It's 10:50 am, Saturday. It's freezing outside yet sunny -- perhaps the coldest day of the year so far, and my girlfriend and I share the unspoken thought of not leaving the apartment. As I map out my eating schedule for the rest of the day, she says "Let's drink some wine. Is there anything we can open?" I immediately go back into food thoughts. Linguine with meat ragu would be a tasty lunch, and I do have sauce I could thaw. If that's not a meal that wants red wine, I don't know what is. I figure I better open it before lunch so it can breathe and open up.
So I've rationalized opening a bottle of wine before 11 am. What do I open? Well, I've got many Italian bottles that aren't all that cheap, some I'm holding, and some that I'm saving for special occasions. Then I recalled a bottle that I purchased for no other reason than to taste it before Monday, the first day of all wines being 25% off at Astor Wines, and see if I want to buy a few at the discount price. My palate is fresh in the morning, so why not begin the day with red teeth and a smile?
The wine I chose is another from the value country of Spain. More specifically Bierzo in the Northwestern area that is a part of Castilla y Leon. What drew me to these parts was that reoccurring theme in my wine ramblings, Cabernet Franc. Apparently, once again another grape was either misidentified as or thought to be a clone of this grape, and this time it's a grape called Mencia. Most think that this grape makes fruit-driven light reds in the beaujolais style, but it turns out, in the right hands and soil, it can deliver bordeaux qualities, but more commonly, characteristics of the Rhone Valley.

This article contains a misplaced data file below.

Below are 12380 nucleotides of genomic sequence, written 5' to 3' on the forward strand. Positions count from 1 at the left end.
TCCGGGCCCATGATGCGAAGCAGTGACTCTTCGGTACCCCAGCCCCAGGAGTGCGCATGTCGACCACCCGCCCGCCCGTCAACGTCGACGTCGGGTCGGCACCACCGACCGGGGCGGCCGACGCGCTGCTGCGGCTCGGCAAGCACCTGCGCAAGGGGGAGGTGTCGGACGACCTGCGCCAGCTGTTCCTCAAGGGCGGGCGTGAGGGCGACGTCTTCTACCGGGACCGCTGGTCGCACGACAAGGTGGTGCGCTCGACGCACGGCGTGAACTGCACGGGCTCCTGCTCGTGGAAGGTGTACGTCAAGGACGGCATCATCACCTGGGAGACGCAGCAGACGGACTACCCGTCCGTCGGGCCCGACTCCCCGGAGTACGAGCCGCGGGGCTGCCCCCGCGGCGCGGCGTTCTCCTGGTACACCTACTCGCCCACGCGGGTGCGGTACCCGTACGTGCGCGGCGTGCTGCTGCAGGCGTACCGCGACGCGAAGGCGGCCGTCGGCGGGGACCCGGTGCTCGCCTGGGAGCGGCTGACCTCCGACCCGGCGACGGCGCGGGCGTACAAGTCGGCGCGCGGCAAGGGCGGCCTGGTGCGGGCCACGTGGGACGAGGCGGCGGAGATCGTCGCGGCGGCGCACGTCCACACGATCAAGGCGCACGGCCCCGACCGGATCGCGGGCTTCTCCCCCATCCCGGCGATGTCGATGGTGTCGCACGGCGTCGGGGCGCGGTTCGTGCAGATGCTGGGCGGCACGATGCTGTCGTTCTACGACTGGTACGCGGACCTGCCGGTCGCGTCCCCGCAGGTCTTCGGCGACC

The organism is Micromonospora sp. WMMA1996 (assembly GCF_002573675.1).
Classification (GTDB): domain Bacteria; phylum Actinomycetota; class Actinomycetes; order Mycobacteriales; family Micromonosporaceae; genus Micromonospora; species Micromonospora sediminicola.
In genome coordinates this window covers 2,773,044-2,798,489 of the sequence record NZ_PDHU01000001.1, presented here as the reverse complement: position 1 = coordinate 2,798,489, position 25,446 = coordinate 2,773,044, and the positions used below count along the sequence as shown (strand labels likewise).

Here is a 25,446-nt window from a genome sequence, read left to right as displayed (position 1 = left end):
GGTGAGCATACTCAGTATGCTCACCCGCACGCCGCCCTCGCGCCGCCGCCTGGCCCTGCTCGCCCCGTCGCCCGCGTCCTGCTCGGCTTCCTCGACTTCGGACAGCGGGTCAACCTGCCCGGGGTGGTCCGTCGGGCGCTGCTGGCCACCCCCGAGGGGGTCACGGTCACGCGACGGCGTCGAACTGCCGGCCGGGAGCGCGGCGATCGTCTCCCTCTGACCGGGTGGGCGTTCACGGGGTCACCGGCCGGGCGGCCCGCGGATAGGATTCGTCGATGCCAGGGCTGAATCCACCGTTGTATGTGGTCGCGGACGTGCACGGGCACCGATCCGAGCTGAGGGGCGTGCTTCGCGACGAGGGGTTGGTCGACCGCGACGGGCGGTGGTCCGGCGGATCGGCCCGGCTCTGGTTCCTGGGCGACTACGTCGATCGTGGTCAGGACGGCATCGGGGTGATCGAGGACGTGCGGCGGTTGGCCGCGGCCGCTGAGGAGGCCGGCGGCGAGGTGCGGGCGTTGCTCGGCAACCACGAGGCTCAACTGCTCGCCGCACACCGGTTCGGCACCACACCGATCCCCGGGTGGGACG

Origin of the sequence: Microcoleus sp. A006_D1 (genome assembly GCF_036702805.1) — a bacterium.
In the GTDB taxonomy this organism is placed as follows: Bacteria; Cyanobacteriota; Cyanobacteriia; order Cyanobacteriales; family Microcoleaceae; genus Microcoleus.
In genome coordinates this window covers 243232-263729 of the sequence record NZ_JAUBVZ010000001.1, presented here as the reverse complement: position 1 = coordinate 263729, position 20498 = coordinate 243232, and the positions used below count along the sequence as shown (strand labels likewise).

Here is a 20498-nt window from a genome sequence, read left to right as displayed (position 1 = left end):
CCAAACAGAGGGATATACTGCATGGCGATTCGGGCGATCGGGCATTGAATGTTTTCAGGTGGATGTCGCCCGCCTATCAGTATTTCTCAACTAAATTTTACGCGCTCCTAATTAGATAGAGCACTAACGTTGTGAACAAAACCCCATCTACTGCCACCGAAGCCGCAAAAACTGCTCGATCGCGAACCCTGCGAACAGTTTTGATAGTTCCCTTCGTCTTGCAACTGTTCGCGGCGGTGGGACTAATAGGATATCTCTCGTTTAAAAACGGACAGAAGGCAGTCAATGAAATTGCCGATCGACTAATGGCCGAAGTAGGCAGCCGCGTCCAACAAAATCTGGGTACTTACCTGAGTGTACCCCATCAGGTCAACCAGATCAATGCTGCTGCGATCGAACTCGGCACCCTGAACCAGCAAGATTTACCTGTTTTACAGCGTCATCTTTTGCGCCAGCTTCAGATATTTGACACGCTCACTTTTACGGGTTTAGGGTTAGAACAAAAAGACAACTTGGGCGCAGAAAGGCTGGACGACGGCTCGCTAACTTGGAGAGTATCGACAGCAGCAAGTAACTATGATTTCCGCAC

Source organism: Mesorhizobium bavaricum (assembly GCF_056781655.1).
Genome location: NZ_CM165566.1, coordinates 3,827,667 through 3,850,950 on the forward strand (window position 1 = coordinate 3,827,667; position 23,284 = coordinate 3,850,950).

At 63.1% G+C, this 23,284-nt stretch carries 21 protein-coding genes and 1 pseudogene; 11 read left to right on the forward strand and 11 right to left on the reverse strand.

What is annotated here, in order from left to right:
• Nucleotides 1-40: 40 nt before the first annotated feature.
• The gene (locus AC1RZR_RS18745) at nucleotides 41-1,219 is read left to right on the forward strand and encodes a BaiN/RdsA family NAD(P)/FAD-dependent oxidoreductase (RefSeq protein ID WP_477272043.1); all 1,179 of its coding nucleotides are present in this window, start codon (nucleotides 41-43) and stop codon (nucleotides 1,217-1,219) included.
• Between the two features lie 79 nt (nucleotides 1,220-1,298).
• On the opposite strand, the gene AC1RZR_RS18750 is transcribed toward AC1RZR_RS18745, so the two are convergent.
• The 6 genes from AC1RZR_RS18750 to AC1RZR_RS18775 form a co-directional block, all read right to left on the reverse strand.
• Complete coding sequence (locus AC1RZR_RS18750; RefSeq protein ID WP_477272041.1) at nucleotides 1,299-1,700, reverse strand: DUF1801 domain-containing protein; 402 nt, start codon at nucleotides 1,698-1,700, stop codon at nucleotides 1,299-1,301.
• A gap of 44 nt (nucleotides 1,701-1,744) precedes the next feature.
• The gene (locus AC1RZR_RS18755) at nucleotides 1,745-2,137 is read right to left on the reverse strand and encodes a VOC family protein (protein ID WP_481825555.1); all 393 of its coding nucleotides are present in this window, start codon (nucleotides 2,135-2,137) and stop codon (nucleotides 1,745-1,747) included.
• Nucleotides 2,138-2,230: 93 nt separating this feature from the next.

From Bodegas Pucho, this wine was grown and made in the Cantabrian Mountains, at elevations of around 1700 or 1800 feet. According to some in the know, the vines grown in the hills lead to wine with much more structure than the fruity, valley-grown vines in the area. The vines are between 40 to 80 years old and the soil is clay ferrous hillside. It's fermented in steel tanks for 12 months and aged in the bottle for 6 months before release.
Ruby red color. Red berry fruit driven nose. Smooth flavors of plum and cherry with a satisfying mineral quality. The taste that hits you first is reminiscent of a Cab Franc, a lively burst of fruit and minerals. The finish reminds me of a good Montepulciano d'Abruzzo, with an almost tart cherry finish. It stood up well against my rich meat ragu, and I think it would go well with lighter dishes from chicken to pork. Taking a page from Taj of The Cork and Demon, I am going to do a superhero match to this wine...Spiderman. Not dark and mysterious like Batman, not muscular like Superman, but agile and clean cut with the ability to charm Kirsten Dunst. My grade: B+